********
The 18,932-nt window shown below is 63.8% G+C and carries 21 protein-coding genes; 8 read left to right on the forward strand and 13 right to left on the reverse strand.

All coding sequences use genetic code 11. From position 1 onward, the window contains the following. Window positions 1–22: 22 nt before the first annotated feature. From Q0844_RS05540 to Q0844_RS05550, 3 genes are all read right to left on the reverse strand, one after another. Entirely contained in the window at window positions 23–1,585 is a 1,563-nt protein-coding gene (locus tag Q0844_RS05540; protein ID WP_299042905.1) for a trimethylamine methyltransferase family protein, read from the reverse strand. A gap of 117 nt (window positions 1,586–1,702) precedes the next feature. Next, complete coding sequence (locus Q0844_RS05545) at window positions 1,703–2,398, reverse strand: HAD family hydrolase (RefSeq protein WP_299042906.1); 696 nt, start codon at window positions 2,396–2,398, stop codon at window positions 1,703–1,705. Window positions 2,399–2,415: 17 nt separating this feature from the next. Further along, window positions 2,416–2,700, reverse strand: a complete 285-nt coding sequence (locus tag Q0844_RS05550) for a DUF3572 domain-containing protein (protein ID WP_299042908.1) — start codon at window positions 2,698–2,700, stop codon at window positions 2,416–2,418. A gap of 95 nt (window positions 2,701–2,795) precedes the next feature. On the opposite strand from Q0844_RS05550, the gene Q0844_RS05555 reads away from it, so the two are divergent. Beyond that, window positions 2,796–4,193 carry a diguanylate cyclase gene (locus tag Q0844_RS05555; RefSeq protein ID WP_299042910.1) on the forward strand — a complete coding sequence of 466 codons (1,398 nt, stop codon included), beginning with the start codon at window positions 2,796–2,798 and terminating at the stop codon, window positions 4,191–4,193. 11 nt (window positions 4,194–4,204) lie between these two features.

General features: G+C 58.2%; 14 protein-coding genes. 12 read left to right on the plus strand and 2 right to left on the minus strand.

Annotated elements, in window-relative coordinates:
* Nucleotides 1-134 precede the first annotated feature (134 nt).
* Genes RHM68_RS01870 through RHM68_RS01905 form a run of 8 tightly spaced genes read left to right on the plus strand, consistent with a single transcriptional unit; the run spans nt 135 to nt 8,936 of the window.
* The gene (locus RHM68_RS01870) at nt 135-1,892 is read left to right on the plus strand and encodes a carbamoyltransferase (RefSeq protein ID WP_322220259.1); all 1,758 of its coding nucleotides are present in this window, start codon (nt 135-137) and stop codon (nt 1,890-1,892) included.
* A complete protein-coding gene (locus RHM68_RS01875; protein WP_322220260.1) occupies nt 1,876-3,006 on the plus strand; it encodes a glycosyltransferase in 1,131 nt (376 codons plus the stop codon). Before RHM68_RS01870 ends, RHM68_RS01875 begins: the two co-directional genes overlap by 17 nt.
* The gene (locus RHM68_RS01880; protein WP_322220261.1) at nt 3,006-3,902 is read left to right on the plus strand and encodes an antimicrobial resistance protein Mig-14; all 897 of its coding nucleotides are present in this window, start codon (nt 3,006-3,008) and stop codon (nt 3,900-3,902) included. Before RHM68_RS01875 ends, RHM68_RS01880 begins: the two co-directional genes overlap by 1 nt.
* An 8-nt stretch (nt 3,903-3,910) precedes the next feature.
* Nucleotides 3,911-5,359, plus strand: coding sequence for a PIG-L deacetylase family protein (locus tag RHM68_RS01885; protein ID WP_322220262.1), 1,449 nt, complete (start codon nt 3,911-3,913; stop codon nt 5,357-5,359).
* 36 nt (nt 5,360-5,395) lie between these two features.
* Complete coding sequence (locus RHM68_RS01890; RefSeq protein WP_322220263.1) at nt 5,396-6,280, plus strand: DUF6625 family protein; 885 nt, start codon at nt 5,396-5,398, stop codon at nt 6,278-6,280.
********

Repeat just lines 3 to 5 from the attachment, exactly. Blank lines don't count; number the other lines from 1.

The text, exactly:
General features: G+C 58.2%; 14 protein-coding genes. 12 read left to right on the plus strand and 2 right to left on the minus strand.

Annotated elements, in window-relative coordinates:
* Nucleotides 1-134 precede the first annotated feature (134 nt).